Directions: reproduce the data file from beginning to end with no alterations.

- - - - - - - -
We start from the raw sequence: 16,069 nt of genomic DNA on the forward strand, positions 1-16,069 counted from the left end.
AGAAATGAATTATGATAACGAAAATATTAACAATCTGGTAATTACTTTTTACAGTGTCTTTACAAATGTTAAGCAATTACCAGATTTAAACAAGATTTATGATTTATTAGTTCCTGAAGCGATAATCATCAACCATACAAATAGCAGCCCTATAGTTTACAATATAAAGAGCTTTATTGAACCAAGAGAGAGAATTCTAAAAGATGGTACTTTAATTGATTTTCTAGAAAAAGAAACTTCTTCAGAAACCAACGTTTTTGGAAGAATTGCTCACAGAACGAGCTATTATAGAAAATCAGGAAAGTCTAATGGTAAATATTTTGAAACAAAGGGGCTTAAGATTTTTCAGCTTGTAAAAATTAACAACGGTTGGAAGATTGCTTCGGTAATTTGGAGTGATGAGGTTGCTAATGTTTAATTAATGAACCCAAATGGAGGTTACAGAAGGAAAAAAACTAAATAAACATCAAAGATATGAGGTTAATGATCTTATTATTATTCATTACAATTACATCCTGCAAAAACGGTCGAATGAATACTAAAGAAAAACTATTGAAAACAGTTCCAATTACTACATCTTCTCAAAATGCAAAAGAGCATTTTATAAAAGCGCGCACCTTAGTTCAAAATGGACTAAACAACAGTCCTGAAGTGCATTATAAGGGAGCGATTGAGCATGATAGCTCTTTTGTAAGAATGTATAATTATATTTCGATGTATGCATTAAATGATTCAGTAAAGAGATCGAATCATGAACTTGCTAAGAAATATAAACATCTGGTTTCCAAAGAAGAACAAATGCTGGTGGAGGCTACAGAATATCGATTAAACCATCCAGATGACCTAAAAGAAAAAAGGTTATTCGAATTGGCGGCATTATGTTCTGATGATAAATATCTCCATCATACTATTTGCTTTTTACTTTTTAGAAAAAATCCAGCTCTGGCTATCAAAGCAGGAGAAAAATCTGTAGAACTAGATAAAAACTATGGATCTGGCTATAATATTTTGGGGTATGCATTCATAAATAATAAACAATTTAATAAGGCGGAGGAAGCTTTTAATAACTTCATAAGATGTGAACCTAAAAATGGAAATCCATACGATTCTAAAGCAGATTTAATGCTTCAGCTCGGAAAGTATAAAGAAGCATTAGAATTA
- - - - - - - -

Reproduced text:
We start from the raw sequence: 16,069 nt of genomic DNA on the forward strand, positions 1-16,069 counted from the left end.
AGAAATGAATTATGATAACGAAAATATTAACAATCTGGTAATTACTTTTTACAGTGTCTTTACAAATGTTAAGCAATTACCAGATTTAAACAAGATTTATGATTTATTAGTTCCTGAAGCGATAATCATCAACCATACAAATAGCAGCCCTATAGTTTACAATATAAAGAGCTTTATTGAACCAAGAGAGAGAATTCTAAAAGATGGTACTTTAATTGATTTTCTAGAAAAAGAAACTTCTTCAGAAACCAACGTTTTTGGAAGAATTGCTCACAGAACGAGCTATTATAGAAAATCAGGAAAGTCTAATGGTAAATATTTTGAAACAAAGGGGCTTAAGATTTTTCAGCTTGTAAAAATTAACAACGGTTGGAAGATTGCTTCGGTAATTTGGAGTGATGAGGTTGCTAATGTTTAATTAATGAACCCAAATGGAGGTTACAGAAGGAAAAAAACTAAATAAACATCAAAGATATGAGGTTAATGATCTTATTATTATTCATTACAATTACATCCTGCAAAAACGGTCGAATGAATACTAAAGAAAAACTATTGAAAACAGTTCCAATTACTACATCTTCTCAAAATGCAAAAGAGCATTTTATAAAAGCGCGCACCTTAGTTCAAAATGGACTAAACAACAGTCCTGAAGTGCATTATAAGGGAGCGATTGAGCATGATAGCTCTTTTGTAAGAATGTATAATTATATTTCGATGTATGCATTAAATGATTCAGTAAAGAGATCGAATCATGAACTTGCTAAGAAATATAAACATCTGGTTTCCAAAGAAGAACAAATGCTGGTGGAGGCTACAGAATATCGATTAAACCATCCAGATGACCTAAAAGAAAAAAGGTTATTCGAATTGGCGGCATTATGTTCTGATGATAAATATCTCCATCATACTATTTGCTTTTTACTTTTTAGAAAAAATCCAGCTCTGGCTATCAAAGCAGGAGAAAAATCTGTAGAACTAGATAAAAACTATGGATCTGGCTATAATATTTTGGGGTATGCATTCATAAATAATAAACAATTTAATAAGGCGGAGGAAGCTTTTAATAACTTCATAAGATGTGAACCTAAAAATGGAAATCCATACGATTCTAAAGCAGATTTAATGCTTCAGCTCGGAAAGTATAAAGAAGCATTAGAATTA